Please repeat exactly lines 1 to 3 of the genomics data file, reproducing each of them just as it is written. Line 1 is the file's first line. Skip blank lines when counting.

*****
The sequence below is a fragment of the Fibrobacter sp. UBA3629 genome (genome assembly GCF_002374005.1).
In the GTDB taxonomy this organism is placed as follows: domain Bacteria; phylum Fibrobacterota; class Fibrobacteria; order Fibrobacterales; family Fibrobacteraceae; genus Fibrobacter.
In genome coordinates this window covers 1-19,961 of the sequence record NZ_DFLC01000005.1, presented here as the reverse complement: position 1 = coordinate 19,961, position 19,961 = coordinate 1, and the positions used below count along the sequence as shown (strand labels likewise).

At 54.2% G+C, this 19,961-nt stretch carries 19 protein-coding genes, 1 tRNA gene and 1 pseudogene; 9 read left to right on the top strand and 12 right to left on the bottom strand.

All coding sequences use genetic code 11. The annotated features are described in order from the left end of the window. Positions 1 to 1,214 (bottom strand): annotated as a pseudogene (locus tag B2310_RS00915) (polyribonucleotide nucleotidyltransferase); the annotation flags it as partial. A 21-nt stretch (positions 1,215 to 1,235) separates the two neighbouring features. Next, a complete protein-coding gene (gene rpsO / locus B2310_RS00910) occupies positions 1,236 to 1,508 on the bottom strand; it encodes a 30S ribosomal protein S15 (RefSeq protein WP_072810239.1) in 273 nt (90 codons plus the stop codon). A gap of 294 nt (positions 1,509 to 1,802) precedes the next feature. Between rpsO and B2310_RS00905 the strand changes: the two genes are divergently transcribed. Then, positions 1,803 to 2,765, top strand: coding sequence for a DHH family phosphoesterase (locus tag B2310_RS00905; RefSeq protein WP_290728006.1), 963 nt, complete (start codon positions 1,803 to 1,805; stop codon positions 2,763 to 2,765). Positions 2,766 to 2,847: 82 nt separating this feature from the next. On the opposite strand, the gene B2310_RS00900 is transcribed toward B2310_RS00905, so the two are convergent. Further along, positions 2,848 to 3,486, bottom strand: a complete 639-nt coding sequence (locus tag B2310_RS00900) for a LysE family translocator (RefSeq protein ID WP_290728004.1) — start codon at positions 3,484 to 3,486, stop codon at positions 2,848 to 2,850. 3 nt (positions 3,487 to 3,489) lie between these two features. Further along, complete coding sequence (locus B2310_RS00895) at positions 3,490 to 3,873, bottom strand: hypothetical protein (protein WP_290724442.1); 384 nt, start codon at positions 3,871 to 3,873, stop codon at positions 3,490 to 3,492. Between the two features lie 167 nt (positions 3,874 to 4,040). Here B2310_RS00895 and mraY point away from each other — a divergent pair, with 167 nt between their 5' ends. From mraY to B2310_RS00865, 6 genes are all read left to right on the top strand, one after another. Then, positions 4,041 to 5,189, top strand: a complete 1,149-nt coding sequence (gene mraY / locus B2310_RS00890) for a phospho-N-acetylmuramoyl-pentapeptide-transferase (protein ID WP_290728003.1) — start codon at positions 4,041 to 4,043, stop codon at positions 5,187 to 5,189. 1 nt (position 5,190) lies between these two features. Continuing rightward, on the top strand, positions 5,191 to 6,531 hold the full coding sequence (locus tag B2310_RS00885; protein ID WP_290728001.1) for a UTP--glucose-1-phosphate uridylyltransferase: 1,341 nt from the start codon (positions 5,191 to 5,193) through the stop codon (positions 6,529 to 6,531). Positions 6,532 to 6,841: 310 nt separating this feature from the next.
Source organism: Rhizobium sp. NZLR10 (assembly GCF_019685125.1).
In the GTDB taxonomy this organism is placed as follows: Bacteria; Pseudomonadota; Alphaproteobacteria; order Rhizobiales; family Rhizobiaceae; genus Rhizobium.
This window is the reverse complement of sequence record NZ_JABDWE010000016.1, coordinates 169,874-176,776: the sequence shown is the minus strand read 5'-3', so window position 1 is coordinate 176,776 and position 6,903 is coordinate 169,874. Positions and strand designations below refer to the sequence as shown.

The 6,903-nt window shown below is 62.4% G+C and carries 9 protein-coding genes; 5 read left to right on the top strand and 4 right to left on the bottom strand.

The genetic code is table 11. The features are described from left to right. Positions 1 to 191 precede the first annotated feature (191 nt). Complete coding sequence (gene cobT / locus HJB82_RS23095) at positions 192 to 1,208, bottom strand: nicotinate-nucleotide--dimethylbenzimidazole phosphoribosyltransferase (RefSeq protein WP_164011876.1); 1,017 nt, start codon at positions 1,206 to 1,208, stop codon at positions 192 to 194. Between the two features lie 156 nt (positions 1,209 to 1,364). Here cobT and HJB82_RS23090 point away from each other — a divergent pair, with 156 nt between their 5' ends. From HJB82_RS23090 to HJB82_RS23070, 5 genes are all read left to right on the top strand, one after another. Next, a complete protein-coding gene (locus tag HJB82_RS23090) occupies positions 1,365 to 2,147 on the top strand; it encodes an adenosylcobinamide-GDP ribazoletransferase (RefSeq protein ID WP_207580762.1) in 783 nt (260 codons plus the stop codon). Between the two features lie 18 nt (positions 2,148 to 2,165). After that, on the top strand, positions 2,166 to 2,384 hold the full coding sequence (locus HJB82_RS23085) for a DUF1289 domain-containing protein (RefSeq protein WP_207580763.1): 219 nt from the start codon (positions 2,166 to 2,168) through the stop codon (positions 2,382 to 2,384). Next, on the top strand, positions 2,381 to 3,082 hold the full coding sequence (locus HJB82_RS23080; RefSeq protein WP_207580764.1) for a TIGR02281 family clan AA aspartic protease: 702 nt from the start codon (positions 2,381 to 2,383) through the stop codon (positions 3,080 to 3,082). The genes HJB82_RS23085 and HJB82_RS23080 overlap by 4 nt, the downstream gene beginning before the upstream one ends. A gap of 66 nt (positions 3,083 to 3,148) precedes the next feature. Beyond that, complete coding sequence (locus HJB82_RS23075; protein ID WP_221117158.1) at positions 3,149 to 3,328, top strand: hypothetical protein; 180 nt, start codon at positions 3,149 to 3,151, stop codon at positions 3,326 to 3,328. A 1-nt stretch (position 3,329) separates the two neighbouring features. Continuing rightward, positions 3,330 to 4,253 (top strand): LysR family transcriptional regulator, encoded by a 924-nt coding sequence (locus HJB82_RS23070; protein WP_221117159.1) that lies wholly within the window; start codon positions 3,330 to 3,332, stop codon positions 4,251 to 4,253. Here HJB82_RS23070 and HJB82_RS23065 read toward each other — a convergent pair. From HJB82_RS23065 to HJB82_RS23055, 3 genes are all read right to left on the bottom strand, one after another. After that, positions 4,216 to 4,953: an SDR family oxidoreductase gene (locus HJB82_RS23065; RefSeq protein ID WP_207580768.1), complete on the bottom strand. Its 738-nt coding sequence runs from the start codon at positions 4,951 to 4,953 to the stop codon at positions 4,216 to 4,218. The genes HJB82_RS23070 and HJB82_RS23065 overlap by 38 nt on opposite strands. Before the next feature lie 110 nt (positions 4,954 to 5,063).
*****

The sequence below is a fragment of the Fibrobacter sp. UBA3629 genome (genome assembly GCF_002374005.1).
In the GTDB taxonomy this organism is placed as follows: domain Bacteria; phylum Fibrobacterota; class Fibrobacteria; order Fibrobacterales; family Fibrobacteraceae; genus Fibrobacter.
In genome coordinates this window covers 1-19,961 of the sequence record NZ_DFLC01000005.1, presented here as the reverse complement: position 1 = coordinate 19,961, position 19,961 = coordinate 1, and the positions used below count along the sequence as shown (strand labels likewise).